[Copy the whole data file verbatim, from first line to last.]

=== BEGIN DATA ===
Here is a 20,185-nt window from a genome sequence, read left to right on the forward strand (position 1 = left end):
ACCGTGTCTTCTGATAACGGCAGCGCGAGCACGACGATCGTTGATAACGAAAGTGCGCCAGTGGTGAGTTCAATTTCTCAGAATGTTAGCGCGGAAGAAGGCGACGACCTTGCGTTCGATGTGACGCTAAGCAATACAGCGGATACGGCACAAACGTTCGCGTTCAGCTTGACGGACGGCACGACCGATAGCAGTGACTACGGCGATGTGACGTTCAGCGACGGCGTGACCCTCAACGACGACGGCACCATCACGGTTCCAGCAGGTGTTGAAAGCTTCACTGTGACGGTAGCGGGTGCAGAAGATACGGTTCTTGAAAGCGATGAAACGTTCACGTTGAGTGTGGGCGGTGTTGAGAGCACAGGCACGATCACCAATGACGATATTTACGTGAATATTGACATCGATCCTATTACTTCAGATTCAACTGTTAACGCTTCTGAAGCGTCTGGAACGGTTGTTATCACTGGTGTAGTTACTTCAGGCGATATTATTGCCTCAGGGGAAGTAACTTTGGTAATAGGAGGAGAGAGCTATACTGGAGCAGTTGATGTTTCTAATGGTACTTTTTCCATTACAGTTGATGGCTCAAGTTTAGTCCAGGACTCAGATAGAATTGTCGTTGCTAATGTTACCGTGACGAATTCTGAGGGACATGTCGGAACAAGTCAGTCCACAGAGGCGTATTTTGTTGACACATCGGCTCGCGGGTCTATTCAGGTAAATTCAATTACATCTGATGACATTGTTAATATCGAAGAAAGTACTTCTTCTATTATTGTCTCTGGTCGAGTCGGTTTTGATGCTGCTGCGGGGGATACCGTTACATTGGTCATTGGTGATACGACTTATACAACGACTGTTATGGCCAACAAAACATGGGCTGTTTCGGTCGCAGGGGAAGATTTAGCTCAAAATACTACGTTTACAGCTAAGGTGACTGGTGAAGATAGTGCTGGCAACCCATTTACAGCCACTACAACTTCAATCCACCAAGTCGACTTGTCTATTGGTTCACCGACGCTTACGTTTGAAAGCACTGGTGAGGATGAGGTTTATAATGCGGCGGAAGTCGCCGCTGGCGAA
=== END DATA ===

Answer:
Here is a 20,185-nt window from a genome sequence, read left to right on the forward strand (position 1 = left end):
ACCGTGTCTTCTGATAACGGCAGCGCGAGCACGACGATCGTTGATAACGAAAGTGCGCCAGTGGTGAGTTCAATTTCTCAGAATGTTAGCGCGGAAGAAGGCGACGACCTTGCGTTCGATGTGACGCTAAGCAATACAGCGGATACGGCACAAACGTTCGCGTTCAGCTTGACGGACGGCACGACCGATAGCAGTGACTACGGCGATGTGACGTTCAGCGACGGCGTGACCCTCAACGACGACGGCACCATCACGGTTCCAGCAGGTGTTGAAAGCTTCACTGTGACGGTAGCGGGTGCAGAAGATACGGTTCTTGAAAGCGATGAAACGTTCACGTTGAGTGTGGGCGGTGTTGAGAGCACAGGCACGATCACCAATGACGATATTTACGTGAATATTGACATCGATCCTATTACTTCAGATTCAACTGTTAACGCTTCTGAAGCGTCTGGAACGGTTGTTATCACTGGTGTAGTTACTTCAGGCGATATTATTGCCTCAGGGGAAGTAACTTTGGTAATAGGAGGAGAGAGCTATACTGGAGCAGTTGATGTTTCTAATGGTACTTTTTCCATTACAGTTGATGGCTCAAGTTTAGTCCAGGACTCAGATAGAATTGTCGTTGCTAATGTTACCGTGACGAATTCTGAGGGACATGTCGGAACAAGTCAGTCCACAGAGGCGTATTTTGTTGACACATCGGCTCGCGGGTCTATTCAGGTAAATTCAATTACATCTGATGACATTGTTAATATCGAAGAAAGTACTTCTTCTATTATTGTCTCTGGTCGAGTCGGTTTTGATGCTGCTGCGGGGGATACCGTTACATTGGTCATTGGTGATACGACTTATACAACGACTGTTATGGCCAACAAAACATGGGCTGTTTCGGTCGCAGGGGAAGATTTAGCTCAAAATACTACGTTTACAGCTAAGGTGACTGGTGAAGATAGTGCTGGCAACCCATTTACAGCCACTACAACTTCAATCCACCAAGTCGACTTGTCTATTGGTTCACCGACGCTTACGTTTGAAAGCACTGGTGAGGATGAGGTTTATAATGCGGCGGAAGTCGCCGCTGGCGAA